The History Question: Who Owns the Past? by Inga ClendinnenIn the third Quarterly Essay for 2006, Inga Clendinnen looks past the skirmishes and pitched battles of the history wars and asks whats at stake - what kind of history do we want and need? Should our historians be producing the objective record of achievement that the Prime Minister has called for?
For Clendinnen, historians cannot be the midwives of national identity and also be true to their profession: history cannot do the work of myth. Clendinnen illuminates the ways in which history, myth and fiction differ from one another, and why the differences are important. In discussing what good history looks like, she pays tribute to the human need for story telling but notes the distinctive critical role of the historian. She offers a spirited critique of Kate Grenvilles novel The Secret River, and discusses the Stolen Generations and the role of morality in history writing. This is an eloquent and stimulating essay about a subject that has generated much heat in recent times: how we should record and regard the nations past.
Who owns the past? In a free society, everyone. It is a magic pudding belonging to anyone who wants to cut themselves a slice, from legend manufacturers through novelists looking for ready-made plots, to interest groups out to extend their influence. —Inga Clendinnen, The History Question
GCSE History source paper tips - reliability, usefulness and value revision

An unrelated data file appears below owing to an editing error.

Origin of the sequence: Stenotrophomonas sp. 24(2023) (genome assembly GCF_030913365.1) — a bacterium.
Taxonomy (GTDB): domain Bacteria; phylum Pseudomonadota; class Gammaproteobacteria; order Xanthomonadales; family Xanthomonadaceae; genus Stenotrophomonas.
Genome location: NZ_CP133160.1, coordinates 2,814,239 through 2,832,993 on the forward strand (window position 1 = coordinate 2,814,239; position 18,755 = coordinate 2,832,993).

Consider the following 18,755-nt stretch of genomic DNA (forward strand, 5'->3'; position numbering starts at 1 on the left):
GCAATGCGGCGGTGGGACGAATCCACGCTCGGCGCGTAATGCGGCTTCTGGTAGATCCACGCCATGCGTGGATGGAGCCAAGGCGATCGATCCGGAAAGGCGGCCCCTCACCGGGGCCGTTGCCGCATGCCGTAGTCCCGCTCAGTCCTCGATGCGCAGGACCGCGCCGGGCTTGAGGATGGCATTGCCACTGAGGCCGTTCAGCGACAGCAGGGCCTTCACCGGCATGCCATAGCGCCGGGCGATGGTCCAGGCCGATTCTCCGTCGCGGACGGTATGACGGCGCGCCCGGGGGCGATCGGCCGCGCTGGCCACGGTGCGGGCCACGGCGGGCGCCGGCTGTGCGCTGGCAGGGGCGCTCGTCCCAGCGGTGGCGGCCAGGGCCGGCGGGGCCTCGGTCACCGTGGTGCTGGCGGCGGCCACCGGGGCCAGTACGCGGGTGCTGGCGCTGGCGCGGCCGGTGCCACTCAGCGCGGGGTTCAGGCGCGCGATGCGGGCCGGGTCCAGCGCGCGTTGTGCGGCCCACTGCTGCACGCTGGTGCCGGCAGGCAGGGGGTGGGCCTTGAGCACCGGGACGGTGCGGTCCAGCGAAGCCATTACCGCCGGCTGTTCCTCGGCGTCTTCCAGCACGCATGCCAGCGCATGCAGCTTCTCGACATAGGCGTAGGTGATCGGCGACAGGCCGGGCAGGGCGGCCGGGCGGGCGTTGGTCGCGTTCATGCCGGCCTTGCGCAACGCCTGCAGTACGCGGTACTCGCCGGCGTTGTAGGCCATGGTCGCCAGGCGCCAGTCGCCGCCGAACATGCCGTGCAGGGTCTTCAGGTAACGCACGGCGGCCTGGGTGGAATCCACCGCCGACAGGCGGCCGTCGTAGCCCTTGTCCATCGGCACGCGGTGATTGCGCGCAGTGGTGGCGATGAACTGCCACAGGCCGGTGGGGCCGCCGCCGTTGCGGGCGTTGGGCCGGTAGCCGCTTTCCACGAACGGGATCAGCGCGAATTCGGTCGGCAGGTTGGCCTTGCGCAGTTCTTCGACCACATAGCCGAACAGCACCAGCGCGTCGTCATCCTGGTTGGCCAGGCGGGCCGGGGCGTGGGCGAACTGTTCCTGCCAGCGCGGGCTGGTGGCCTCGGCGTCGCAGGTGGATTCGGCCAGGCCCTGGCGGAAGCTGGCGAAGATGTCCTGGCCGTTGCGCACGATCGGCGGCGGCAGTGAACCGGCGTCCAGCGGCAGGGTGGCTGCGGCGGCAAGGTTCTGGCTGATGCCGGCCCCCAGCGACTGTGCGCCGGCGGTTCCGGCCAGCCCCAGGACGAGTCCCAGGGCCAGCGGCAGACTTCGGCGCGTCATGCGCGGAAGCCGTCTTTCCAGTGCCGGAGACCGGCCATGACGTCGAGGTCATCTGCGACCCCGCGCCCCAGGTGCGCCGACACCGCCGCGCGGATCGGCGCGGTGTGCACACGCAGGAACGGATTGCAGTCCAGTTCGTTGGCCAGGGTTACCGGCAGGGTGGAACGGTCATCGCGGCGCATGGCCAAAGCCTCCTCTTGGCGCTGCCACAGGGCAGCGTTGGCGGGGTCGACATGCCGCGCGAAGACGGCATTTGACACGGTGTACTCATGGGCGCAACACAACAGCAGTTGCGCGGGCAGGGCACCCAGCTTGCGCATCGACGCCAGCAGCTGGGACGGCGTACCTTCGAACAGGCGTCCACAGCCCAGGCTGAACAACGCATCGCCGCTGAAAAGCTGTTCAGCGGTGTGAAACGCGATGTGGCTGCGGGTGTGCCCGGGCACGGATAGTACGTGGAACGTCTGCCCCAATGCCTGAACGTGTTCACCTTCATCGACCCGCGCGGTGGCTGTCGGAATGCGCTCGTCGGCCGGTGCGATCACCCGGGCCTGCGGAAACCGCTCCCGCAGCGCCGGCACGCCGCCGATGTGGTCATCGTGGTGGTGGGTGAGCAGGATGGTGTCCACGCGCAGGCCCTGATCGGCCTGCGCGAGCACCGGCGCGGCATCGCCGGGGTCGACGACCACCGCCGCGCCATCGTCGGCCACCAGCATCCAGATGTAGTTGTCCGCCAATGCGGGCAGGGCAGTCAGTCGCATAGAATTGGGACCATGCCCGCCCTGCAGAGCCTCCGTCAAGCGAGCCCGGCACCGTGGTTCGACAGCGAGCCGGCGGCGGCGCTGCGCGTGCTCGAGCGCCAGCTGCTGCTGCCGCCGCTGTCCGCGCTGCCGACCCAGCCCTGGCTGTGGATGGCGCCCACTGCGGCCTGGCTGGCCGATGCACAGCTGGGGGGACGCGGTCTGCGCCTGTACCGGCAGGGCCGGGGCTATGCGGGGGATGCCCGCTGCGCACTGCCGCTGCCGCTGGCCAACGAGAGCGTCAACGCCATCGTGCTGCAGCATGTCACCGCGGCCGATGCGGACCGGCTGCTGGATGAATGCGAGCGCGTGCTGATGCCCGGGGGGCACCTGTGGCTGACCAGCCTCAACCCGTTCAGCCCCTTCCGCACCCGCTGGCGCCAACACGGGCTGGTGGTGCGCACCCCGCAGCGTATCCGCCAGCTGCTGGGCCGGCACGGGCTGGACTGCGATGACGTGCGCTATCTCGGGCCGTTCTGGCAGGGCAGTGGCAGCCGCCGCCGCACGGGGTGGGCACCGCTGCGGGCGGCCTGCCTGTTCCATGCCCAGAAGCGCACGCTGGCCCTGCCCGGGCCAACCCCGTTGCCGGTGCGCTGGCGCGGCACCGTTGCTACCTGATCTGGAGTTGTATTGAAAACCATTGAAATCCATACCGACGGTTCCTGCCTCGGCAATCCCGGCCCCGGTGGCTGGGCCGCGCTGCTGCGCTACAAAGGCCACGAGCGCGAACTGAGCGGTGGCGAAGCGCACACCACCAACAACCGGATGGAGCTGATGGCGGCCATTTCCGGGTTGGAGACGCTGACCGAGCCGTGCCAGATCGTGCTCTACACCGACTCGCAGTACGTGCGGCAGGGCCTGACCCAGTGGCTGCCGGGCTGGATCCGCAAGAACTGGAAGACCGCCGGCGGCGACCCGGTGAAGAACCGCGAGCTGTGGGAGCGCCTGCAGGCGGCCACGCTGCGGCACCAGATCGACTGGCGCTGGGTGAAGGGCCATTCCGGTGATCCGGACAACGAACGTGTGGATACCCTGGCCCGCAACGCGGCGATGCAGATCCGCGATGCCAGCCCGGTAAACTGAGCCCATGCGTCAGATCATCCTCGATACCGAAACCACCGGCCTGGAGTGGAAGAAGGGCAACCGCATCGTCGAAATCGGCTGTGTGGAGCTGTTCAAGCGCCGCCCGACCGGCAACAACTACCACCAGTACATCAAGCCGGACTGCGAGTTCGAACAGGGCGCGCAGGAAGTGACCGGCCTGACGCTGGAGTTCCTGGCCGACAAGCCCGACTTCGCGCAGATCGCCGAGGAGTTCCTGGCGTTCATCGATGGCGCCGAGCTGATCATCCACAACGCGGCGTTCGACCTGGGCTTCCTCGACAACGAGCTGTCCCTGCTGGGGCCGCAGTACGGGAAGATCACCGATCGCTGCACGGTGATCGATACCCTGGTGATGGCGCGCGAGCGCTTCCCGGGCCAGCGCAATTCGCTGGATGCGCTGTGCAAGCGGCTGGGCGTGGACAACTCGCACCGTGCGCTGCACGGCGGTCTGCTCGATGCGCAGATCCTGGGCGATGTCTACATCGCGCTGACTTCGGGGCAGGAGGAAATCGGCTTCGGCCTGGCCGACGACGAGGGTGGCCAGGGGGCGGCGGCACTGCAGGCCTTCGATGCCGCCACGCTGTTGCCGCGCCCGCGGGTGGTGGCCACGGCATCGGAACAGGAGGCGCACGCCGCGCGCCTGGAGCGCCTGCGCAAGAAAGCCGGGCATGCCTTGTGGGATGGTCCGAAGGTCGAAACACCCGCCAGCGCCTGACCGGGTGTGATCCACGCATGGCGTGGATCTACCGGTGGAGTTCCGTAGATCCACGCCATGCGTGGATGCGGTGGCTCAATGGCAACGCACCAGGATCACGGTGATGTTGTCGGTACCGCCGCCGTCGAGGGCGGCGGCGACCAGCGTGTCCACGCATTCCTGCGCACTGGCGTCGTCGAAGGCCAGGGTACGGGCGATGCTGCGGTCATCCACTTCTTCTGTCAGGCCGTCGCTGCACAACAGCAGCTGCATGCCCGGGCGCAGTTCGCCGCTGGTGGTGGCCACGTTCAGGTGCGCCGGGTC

100 History Trivia Questions and Answers
Together with a small group of middle and high school teachers, we spent the time working to figure out effective ways to engage English Language Learners with social studies inquiry methods. Part of what he does is to help teachers across Massachusetts — and now Kansas — use Library of Congress resources to make inquiry learning accessible to all learners. During our time together, we addressed a wide variety of topics — challenges faced by English Language Learners, challenges faced by teachers of EL students, ways to use graphic organizers to support language acquisition, using the LOC website, researching the history of immigration policies and court cases, and generally have an awesome time. A small part of our conversation focused on the use of essential and compelling questions. They play an important part in our current standards and are the key to a great inquiry-based lesson.
In the prime minister of which European country was assassinated on his way home from the cinema with his wife? Sweden Olof Palme. Which battle of marked the end of the Ottoman naval supremacy in the Mediterranean? The Battle of Lepanto. Nearly how many years did it take Sir Francis Drake to complete the first circumnavigation of the globe in ?
At the beginning of the research process , you need to be clear about what you are trying to discover as a result of your research. To create a focus to drive your research, you are required to create a Key Inquiry Question. By reducing your focus down to a single Key Inquiry Question, it will help you to avoid wasting time on needless research, but also help you tell if your research has ultimately been successful. At the end of the research process , you will write a one-sentence answer to your Key Inquiry Question, which will become your hypothesis. To help you see each element, the interrogatives are coloured in blue , the historical knowledge skill is in red , and the specific historical information is in green. In some essays, you will be asked to assess the accuracy of someone else's hypothesis. This kind of task will require you to look at all of the arguments being made and test these arguments based upon what your sources tell you.